Yahoo’s tool offers “Super Webcam” mode, but no matter what I do, it never seems to activate. Still, it was for me better than AIM or MSN. In the end, I resorted to using SightSpeed , which gave me a much better and bigger picture, though there’s still plenty of room for improvement. Occasionally, I’d have connection problems with it. Yahoo always connected, even if the picture quality was poor.
Need that at-a-glance view to how things measure up? Gary was busy yesterday, and he’s what he’s assembled:
Want Google Talk? You Need Gmail!
How do you get Google Talk? You have to have a Gmail account. But Gmail remains a closed beta, so how to get in if you’re not there already?
Google’s established a new program allowing anyone in the US who can receive an SMS message to gain a Gmail account. That pretty much means anyone with a US cell phone (though I’m betting a Canadian number will also work).
Why this runaround? Why not just open things up? Google says it wants to find a way to expand the program but prevent it from being used by those who might set up a ton of accounts for spamming purposes.
“We wanted to expand the list of people who can do it [Gmail], so we’re doing these text message signups. But we want to prevent lots of spam. We want to make sure Gmail is not a haven for spammers or a place where you receive spam. So we decided at this point not to go forward with an open strategy but a slightly closed one,” Harik said.
By the way, Google does plan to offer SMS messaging for those outside the US to get Gmail accounts, as it sorts out details with various access providers, it said.
Sidebar Integration & No Ads For Now
Running the new Google Sidebar ? If so, you should find a new option to have Google Talk as one of your panels, once installed. It kept crashing things for me, however — perhaps you’ll have better luck.
Wondering if ads are coming? Google says it has no plans at this point for them.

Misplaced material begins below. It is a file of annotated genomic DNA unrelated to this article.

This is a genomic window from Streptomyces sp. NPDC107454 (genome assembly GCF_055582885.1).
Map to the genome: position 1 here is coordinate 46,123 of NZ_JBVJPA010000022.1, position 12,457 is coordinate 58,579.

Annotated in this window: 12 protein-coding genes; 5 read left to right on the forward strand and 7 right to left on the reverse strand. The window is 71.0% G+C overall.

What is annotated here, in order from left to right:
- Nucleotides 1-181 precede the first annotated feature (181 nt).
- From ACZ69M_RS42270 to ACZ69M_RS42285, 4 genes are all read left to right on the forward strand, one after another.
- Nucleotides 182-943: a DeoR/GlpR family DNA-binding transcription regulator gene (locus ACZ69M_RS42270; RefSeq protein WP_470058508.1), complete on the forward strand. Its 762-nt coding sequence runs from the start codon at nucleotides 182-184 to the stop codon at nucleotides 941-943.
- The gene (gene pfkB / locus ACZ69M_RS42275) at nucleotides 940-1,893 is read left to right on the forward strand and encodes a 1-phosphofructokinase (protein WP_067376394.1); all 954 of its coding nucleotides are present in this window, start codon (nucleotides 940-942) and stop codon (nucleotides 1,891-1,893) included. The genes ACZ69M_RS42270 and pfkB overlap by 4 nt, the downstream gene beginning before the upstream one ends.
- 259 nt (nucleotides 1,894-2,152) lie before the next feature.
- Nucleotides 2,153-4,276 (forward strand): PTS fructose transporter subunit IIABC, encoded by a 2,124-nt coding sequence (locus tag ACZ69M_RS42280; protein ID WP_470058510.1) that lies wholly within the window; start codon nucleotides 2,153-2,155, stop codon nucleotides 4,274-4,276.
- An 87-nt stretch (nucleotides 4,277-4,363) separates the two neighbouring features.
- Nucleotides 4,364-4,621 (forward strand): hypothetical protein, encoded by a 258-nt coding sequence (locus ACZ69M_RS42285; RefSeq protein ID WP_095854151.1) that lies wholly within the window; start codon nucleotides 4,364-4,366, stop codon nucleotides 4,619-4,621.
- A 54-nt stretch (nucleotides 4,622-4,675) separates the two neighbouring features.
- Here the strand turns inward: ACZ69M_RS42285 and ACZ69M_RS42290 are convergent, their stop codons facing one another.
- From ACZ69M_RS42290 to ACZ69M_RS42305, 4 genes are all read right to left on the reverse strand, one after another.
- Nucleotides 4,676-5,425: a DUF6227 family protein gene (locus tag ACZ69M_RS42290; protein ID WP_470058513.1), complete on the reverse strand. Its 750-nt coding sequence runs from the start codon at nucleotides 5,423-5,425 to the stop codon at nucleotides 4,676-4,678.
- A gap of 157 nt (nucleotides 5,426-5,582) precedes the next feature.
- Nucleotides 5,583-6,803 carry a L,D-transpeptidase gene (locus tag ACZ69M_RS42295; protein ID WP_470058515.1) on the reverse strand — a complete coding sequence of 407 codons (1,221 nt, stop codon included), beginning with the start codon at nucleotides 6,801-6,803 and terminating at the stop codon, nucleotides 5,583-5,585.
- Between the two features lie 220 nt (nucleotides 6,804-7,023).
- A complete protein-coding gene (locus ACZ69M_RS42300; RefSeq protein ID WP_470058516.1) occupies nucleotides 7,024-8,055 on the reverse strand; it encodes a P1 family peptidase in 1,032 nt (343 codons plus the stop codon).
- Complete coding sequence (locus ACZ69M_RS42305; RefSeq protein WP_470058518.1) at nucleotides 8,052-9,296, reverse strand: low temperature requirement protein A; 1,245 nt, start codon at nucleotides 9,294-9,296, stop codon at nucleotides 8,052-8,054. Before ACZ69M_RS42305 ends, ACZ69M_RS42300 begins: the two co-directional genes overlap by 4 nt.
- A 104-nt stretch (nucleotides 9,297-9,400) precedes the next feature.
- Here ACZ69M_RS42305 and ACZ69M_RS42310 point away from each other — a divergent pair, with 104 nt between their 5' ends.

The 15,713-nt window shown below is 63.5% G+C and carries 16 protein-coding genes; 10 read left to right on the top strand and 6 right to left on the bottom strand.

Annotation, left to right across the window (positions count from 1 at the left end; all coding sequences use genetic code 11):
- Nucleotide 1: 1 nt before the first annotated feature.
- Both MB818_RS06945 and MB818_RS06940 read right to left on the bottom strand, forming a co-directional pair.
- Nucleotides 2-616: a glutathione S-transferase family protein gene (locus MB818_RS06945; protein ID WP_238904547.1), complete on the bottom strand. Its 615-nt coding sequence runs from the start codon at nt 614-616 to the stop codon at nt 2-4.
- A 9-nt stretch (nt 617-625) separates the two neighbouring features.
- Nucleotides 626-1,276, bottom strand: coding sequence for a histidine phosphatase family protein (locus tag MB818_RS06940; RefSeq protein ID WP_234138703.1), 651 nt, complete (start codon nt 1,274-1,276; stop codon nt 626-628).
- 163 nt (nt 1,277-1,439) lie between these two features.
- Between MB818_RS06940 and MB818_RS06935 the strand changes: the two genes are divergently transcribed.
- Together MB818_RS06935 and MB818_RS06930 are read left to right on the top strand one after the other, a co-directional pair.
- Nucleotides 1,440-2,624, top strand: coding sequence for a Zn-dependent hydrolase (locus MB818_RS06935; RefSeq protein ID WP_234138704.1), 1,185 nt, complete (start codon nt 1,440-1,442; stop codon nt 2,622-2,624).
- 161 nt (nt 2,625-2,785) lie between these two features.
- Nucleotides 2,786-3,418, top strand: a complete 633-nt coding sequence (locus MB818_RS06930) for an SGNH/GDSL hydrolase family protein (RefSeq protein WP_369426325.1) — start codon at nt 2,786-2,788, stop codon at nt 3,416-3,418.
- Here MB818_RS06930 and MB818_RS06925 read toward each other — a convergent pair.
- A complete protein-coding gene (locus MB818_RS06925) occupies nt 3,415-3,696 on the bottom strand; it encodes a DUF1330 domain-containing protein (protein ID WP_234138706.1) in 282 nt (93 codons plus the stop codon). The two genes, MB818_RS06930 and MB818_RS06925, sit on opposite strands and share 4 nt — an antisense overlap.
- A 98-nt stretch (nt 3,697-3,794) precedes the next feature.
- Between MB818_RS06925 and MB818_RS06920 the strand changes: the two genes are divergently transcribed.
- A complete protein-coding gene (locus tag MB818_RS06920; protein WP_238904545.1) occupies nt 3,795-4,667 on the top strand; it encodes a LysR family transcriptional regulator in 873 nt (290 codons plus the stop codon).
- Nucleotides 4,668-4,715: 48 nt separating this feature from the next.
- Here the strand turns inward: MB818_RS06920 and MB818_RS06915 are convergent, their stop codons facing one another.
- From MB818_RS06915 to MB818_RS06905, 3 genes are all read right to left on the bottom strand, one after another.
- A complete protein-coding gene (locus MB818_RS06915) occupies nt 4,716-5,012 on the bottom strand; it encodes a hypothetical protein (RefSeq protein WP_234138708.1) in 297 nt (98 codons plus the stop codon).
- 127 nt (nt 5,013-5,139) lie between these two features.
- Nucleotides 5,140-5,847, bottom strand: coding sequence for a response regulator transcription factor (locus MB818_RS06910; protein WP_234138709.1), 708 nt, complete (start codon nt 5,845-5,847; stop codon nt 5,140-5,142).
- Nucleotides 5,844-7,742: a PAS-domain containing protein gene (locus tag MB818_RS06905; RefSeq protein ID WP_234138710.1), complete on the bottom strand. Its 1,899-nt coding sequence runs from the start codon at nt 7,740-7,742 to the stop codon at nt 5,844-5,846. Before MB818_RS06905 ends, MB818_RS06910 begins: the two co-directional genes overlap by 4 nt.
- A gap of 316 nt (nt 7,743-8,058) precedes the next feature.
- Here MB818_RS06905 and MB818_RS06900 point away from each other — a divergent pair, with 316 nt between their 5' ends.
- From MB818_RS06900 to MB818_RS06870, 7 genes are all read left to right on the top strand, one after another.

How To Win Users
As said, Google’s got a real challenge in weaning people away from existing clients. Just look at the installed user bases of its rivals, from figures comScore sent out yesterday to the media. Figures are the millions of unique visitors each service had in July 2005
- AOL AIM (for non-AOL subscribers): 30.9 million
- MSN Messenger: 23.3 million
- AOL AIM (for AOL members): 23.1 million
- Yahoo Messenger: 21.6 million
- AOL ICQ: 1.8 million
One thing Google hopes will help is that it supports an open standard known as Jabber that lets IM clients talk to each other. More correctly, it lets clients that want to talk to each other talk to each other. Those using Trillian will be able to talk with Google Talk and vice versa, for example. However, Google said AOL, MSN, and Yahoo users won’t be able to connect, as those clients aren’t supporting this protocol. That’s something they hope will change.
“We’re announcing federation talks with anyone who wants to have open IM. We’re committed to doing this with any other network,” Harik said.
But why should things suddenly change, when these clients are all years old and have yet to gain interoperability?
“We’re going to be a fairly large provider of communication systems, and we’re going to put no barriers in place other than to block abuse,” Harik said. “We’re going to give developers an ability to develop things and build an ecosystem….we hope that’s enough to tip people over to an open world, because we think that’s more useful for everyone.”
In other words, Google thinks Google Talk will take off — especially with the millions of Gmail users it says it has — and carry enough weight that the others will want to join in lest they lose users.
In addition, aside from offering Google Talk directly, Google expects to work with ISPs and portals to enable them to offer Google Talk-like clients of their own.